An egg for everyone: Pathways to universal access to one of nature’s most nutritious foods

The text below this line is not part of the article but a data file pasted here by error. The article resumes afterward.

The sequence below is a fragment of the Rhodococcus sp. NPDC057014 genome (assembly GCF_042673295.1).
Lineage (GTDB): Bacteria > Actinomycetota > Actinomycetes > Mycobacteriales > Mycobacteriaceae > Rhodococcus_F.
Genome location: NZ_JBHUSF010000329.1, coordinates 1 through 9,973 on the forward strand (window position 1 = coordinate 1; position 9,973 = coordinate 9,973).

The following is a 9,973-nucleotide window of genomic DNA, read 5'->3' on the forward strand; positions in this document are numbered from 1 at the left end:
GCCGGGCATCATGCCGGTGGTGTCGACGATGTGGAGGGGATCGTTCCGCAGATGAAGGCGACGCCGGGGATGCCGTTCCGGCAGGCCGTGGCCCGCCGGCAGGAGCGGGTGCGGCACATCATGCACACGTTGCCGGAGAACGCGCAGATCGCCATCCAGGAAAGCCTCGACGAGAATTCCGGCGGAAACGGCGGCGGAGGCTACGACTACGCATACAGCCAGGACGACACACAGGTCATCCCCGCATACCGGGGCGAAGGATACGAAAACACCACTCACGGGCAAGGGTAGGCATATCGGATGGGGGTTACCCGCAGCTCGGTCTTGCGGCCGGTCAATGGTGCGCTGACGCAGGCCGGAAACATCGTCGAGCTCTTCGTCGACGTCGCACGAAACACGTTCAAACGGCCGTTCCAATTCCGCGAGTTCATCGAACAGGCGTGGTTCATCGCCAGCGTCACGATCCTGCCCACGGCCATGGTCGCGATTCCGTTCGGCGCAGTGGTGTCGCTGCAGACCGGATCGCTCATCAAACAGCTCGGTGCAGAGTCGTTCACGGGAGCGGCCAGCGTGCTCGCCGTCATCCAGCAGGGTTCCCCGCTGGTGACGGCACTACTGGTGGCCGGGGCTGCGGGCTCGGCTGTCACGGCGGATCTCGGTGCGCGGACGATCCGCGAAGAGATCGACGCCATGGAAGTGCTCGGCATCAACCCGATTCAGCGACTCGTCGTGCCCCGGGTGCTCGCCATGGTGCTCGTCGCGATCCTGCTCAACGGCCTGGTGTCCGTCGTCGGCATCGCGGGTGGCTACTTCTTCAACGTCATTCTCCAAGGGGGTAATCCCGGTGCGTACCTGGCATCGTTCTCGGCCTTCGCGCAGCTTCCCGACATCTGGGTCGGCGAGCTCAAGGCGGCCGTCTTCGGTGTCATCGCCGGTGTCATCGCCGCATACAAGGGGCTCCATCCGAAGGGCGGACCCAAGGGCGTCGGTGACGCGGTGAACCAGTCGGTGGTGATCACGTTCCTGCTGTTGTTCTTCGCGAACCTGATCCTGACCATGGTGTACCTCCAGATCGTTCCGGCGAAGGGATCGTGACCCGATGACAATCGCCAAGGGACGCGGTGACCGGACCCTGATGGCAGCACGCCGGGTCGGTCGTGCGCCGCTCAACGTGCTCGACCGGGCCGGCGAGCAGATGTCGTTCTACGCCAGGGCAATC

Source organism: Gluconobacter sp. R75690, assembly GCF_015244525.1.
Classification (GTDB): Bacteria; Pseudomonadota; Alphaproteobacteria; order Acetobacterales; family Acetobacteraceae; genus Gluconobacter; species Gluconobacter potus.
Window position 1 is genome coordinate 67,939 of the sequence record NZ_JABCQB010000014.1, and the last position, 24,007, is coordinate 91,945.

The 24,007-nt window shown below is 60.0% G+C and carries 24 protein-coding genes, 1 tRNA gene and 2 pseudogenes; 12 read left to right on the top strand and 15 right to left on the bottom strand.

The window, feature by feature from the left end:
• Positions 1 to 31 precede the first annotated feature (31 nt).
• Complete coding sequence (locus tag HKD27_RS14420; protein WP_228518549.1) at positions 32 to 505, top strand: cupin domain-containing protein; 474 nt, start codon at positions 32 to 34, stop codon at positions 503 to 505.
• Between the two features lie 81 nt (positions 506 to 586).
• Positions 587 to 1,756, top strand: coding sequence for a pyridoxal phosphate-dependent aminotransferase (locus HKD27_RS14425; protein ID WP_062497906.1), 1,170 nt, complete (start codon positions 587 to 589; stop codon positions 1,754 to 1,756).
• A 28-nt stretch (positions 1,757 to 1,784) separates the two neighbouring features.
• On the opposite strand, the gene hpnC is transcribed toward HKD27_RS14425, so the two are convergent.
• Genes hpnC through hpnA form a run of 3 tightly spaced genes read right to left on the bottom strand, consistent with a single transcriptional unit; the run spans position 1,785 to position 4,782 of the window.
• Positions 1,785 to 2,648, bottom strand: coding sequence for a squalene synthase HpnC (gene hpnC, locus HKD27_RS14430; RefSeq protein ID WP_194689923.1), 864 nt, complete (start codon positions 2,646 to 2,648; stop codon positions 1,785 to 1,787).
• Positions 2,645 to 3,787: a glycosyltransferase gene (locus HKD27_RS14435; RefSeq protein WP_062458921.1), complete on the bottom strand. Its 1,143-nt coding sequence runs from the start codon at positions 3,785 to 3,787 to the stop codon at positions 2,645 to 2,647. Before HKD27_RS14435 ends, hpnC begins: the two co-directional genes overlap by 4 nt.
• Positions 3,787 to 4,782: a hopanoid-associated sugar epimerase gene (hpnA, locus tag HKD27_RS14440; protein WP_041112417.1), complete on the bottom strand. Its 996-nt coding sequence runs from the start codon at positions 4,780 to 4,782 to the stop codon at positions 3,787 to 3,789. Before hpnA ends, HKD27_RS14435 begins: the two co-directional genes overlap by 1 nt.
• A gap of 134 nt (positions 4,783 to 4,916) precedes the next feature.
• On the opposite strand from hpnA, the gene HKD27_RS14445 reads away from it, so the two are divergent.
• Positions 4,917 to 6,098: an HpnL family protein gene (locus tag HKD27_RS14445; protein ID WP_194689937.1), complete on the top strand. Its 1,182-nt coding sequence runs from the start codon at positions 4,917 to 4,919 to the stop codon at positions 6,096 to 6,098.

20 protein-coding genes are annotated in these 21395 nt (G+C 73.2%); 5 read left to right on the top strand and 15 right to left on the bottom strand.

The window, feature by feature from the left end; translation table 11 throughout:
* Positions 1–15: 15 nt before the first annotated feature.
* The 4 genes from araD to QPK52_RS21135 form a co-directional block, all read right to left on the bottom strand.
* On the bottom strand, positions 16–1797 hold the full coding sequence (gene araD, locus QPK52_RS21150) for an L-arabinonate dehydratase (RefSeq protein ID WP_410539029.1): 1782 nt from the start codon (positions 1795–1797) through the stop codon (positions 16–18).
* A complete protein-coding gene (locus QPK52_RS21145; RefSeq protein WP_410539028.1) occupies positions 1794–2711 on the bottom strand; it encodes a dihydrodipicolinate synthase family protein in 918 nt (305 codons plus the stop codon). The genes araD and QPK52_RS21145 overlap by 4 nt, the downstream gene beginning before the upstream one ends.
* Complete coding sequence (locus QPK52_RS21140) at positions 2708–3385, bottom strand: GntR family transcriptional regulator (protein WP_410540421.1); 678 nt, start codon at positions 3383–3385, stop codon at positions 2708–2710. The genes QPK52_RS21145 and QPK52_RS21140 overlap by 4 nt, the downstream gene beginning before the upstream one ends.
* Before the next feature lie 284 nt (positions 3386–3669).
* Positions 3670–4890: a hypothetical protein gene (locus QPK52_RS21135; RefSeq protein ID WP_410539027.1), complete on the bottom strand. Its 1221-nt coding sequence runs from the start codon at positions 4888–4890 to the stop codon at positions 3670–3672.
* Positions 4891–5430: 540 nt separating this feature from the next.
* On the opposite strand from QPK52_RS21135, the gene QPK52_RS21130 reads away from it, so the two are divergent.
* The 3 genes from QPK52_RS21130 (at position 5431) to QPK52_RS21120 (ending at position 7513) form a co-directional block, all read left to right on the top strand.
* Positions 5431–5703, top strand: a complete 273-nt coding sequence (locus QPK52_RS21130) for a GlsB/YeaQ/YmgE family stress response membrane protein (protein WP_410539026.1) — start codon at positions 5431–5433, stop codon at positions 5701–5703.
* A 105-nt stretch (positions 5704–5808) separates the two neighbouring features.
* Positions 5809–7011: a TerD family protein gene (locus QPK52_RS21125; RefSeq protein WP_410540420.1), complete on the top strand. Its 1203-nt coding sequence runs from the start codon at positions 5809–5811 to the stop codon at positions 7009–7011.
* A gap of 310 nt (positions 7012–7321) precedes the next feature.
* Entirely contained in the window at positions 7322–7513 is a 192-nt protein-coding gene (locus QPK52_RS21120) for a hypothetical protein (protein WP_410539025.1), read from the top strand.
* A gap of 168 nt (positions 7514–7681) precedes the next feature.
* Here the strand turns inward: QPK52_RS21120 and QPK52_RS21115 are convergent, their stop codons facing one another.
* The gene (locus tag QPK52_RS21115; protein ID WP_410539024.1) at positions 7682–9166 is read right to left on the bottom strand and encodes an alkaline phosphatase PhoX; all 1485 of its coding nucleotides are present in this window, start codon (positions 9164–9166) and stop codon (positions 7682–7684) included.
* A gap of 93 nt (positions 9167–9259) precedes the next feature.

This article (PDF) by the Maternal and Child Nutrition Journal collates country‐level data on egg production, availability, consumption, prices, industry structure, and contextual trends and use these to estimate current patterns and likely future outcomes under four alternative scenarios. Eggs are a highly nutritious food but have been shown to be infrequently consumed in many low‐income countries, especially by women and children. The first, base, scenario: incremental change based on expected growth and urbanisation, results in modest increases in production in low-income regions. The second scenario: enhanced productivity of independent small producers, can only boost rural consumption in a handful of countries where poultry ownership is unusually high and would be expensive and logistically challenging to scale. It is unlikely to significantly improve egg consumption at national level. Scenario three: aggregated production in egg hubs, is a more promising pathway to increasing availability in rural areas. An egg hub model that aggregates clusters of medium-scale producers might increase access to eggs for many poorer countries. The fourth scenario: the accelerated spread of large-scale intensive production, is needed to meet the needs or urban populations. It brings down prices significantly, allowing many poor households to access and consume eggs. Recent experience in countries such as Thailand confirms that this is both feasible and impactful. Future studies should look in detail at price differentials between rural and urban areas and factor this in to scenario modelling. It would be of great use to develop an economy‐wide model for egg production and consumption, which also allows researchers to investigate the differential impacts of policies on rural and urban populations. It would also be important to examine how medium‐scale production such as egg hubs can evolve over time into the industrial scale production needed to meet the needs of growing urban areas.